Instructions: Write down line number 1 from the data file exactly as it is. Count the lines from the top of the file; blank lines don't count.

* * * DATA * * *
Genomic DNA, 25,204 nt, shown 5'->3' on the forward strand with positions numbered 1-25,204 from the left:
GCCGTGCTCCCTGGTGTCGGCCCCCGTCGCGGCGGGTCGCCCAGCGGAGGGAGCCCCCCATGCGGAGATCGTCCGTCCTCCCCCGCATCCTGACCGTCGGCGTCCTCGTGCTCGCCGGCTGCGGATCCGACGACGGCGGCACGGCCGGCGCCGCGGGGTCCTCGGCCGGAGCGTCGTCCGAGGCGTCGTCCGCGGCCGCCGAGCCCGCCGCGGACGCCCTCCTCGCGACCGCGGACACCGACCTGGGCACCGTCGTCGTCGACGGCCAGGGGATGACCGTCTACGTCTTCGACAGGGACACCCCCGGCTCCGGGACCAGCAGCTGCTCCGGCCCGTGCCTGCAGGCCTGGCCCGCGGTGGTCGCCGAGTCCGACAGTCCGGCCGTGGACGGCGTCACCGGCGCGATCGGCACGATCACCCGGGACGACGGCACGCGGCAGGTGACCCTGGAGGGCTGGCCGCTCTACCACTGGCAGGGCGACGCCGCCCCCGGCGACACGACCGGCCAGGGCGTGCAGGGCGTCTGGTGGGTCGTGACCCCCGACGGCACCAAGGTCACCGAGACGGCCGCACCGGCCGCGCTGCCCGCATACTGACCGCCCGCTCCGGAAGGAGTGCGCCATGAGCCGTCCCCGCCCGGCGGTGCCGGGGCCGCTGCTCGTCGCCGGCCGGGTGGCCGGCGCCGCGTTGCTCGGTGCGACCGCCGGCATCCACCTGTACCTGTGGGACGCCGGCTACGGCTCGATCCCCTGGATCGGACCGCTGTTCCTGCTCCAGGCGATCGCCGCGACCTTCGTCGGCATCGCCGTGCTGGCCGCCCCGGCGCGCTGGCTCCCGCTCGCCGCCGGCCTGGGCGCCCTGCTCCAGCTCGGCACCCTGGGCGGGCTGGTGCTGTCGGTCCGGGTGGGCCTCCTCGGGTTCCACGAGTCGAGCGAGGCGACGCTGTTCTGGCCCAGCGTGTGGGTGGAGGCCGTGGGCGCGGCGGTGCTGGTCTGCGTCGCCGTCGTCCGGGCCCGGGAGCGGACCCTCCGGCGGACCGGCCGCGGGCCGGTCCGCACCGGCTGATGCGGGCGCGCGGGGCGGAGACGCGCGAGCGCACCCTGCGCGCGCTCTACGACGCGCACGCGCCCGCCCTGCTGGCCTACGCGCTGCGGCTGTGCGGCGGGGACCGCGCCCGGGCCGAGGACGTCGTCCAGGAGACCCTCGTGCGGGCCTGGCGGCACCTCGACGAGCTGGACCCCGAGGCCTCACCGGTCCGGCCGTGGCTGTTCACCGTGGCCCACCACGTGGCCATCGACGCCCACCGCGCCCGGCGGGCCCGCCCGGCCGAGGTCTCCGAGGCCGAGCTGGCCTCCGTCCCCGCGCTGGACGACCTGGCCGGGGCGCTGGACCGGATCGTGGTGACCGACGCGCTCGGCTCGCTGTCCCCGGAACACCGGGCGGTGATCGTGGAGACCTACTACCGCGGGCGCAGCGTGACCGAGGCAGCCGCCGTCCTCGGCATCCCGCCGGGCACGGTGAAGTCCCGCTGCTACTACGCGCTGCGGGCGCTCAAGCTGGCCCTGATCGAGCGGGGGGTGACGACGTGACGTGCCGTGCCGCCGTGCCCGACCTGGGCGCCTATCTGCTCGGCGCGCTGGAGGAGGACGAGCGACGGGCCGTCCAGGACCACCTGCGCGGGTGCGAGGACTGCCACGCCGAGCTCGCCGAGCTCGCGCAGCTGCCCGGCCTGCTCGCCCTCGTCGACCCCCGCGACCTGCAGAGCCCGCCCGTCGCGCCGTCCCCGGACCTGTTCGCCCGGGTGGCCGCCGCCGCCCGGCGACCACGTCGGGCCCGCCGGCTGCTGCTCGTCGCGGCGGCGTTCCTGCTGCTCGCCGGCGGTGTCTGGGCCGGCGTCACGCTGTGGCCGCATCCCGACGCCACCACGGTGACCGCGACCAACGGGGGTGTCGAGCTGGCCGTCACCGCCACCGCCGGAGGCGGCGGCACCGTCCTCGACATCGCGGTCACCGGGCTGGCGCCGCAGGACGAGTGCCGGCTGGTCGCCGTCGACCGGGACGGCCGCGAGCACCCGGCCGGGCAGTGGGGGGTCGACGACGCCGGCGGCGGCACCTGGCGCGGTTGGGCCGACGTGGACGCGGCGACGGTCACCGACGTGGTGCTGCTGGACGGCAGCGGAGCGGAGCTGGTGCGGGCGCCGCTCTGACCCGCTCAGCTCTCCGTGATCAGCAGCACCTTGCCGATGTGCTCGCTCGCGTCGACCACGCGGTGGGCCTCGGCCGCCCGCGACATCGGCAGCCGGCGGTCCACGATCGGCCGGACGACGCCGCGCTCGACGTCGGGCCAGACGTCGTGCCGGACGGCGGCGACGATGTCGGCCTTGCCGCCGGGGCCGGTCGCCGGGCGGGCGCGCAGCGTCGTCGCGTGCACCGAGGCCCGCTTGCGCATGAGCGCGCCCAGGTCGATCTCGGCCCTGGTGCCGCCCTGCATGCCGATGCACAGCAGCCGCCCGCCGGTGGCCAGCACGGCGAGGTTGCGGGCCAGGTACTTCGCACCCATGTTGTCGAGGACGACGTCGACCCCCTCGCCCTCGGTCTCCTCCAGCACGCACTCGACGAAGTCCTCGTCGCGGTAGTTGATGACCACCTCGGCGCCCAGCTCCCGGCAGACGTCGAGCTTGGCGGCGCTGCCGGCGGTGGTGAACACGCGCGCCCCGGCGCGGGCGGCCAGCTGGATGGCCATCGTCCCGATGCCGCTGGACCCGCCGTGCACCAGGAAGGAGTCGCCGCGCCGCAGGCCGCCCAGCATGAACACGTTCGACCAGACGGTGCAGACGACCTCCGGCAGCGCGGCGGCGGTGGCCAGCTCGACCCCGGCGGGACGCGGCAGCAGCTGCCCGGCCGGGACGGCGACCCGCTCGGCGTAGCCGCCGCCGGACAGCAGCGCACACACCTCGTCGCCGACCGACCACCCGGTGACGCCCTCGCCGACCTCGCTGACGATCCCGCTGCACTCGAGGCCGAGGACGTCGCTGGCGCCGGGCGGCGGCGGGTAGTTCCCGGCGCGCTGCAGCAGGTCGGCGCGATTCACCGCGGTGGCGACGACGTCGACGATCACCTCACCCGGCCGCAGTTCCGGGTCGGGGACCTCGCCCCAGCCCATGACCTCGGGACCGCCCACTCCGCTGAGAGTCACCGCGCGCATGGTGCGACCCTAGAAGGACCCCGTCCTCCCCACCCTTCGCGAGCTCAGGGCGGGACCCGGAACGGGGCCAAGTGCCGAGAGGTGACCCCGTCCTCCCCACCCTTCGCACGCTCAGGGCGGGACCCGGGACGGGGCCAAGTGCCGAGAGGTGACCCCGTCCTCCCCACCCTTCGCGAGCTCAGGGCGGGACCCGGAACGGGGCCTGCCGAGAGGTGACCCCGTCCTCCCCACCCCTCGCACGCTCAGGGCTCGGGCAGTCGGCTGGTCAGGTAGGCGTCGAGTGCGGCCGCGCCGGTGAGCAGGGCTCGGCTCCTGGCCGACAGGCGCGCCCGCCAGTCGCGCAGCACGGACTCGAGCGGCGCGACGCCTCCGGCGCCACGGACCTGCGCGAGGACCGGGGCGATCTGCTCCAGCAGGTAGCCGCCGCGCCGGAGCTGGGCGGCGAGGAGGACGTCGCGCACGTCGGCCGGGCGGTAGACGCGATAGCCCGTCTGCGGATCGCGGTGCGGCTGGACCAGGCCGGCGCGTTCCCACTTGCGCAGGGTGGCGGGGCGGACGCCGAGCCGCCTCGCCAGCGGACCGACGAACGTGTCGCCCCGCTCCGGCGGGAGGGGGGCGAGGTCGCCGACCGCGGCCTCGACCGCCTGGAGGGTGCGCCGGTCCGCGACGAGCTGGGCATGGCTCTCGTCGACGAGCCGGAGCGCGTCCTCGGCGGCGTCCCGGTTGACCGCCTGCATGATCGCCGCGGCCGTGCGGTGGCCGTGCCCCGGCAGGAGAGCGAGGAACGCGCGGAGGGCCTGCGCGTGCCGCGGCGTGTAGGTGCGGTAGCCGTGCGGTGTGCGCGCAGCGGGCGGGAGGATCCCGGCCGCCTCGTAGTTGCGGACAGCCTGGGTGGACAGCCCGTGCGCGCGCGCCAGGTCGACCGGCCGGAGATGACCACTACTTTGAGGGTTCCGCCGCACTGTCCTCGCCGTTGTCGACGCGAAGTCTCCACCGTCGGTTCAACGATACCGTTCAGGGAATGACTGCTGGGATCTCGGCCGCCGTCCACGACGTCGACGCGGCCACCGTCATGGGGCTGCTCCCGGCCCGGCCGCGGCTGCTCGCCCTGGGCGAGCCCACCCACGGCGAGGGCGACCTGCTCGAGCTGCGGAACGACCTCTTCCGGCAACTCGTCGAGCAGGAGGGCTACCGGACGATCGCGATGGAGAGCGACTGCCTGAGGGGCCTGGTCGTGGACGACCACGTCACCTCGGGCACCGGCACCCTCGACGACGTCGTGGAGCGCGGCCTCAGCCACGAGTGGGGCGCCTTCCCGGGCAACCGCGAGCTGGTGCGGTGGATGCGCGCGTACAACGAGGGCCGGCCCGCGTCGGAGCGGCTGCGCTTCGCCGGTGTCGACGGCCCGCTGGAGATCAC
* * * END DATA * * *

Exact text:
Genomic DNA, 25,204 nt, shown 5'->3' on the forward strand with positions numbered 1-25,204 from the left: